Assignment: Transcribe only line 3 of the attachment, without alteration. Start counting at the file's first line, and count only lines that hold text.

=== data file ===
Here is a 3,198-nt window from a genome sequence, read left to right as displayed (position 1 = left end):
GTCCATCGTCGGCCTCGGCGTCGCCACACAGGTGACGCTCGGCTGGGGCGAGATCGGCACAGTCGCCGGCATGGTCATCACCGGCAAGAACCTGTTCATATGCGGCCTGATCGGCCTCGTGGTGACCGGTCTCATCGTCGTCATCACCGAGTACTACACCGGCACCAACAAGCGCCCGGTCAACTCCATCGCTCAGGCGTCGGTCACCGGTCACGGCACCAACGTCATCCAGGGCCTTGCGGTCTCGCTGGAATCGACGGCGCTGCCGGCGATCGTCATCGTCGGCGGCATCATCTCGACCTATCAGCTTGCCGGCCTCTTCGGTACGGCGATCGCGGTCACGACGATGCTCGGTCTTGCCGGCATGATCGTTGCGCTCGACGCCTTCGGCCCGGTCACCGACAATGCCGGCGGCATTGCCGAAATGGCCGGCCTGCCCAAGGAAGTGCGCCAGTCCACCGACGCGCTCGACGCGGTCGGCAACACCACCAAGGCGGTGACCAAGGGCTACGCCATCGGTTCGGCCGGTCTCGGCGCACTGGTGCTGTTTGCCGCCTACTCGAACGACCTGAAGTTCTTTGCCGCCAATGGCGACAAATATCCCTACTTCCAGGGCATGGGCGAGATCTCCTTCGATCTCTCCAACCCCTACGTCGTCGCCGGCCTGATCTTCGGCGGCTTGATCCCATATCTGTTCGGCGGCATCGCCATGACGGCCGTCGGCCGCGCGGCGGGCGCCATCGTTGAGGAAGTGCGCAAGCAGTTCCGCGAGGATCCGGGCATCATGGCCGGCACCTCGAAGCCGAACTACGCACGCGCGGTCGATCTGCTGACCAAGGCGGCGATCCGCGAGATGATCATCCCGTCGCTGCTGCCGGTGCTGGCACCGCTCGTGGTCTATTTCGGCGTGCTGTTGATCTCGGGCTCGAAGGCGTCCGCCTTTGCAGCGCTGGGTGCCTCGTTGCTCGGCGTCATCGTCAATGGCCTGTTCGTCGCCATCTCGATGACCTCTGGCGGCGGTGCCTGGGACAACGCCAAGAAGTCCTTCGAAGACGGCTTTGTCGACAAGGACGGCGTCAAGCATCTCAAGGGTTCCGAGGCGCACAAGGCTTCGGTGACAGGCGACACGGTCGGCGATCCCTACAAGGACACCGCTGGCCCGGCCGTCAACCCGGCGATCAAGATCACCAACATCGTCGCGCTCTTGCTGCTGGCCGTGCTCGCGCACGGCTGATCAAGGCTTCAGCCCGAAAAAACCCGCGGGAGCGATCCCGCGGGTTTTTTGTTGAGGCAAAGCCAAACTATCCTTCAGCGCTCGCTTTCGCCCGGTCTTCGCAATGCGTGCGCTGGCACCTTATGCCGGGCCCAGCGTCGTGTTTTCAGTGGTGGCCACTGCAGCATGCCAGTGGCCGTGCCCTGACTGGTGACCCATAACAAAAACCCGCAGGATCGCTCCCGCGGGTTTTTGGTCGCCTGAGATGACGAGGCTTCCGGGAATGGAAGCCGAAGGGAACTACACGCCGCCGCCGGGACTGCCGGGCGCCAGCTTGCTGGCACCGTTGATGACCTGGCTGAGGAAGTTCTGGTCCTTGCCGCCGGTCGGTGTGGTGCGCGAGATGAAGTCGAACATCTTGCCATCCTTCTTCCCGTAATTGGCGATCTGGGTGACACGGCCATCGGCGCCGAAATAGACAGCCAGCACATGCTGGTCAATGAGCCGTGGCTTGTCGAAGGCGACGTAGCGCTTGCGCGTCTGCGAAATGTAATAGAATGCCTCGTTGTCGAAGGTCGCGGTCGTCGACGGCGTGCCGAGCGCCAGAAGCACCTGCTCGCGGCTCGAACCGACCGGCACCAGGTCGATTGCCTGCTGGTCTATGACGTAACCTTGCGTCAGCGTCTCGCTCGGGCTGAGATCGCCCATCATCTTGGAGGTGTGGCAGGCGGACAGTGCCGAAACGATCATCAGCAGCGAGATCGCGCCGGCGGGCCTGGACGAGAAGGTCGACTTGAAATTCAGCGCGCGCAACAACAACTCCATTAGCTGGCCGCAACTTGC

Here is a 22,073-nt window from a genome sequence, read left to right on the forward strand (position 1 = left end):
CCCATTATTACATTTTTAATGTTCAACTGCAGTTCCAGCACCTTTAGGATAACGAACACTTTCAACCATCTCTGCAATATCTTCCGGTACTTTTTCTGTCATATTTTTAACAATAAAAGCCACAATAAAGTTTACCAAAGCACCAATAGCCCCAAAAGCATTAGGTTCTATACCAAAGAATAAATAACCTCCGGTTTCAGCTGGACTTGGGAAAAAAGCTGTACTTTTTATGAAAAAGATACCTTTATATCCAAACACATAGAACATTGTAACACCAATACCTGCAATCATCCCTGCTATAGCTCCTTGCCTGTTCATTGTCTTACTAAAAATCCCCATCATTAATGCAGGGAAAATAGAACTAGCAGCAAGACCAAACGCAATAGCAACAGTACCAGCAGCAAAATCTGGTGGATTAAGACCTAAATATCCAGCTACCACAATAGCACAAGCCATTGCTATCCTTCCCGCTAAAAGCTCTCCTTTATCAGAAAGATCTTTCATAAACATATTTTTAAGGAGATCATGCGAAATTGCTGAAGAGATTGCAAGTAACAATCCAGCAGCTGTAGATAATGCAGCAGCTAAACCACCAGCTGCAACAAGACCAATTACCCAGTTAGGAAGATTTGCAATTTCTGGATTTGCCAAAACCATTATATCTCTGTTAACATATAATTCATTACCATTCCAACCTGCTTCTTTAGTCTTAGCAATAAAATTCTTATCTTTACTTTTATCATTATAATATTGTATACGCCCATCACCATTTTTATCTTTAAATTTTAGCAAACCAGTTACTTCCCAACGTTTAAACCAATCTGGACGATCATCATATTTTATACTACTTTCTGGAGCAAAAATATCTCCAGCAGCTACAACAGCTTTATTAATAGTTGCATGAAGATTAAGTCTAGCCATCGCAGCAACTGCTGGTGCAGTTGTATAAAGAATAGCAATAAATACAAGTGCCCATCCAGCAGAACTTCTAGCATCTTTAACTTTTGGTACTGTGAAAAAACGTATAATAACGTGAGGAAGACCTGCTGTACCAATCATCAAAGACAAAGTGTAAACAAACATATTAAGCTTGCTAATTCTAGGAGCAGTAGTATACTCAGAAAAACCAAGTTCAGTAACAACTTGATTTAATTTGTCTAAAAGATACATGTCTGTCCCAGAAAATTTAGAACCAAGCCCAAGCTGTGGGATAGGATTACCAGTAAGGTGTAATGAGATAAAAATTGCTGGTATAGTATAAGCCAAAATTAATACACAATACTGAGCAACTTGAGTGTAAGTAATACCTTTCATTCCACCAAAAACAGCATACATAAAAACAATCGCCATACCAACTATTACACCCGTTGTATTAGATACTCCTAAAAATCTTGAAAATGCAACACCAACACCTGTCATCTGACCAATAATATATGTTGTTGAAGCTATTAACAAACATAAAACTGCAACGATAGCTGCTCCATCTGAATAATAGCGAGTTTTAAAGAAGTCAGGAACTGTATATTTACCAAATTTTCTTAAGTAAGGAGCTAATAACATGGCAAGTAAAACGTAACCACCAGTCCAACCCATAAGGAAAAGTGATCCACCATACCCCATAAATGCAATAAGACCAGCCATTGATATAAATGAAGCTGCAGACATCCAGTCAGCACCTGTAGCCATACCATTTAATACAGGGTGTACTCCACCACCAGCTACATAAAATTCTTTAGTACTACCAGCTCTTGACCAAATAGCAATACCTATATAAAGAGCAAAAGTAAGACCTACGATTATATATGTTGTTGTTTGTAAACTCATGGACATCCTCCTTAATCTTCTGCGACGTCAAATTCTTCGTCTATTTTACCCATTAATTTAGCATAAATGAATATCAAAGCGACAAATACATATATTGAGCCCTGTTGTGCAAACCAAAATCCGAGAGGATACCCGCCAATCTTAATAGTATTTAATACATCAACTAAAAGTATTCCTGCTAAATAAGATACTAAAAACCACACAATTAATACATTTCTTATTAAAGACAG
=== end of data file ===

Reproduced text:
Here is a 22,073-nt window from a genome sequence, read left to right on the forward strand (position 1 = left end):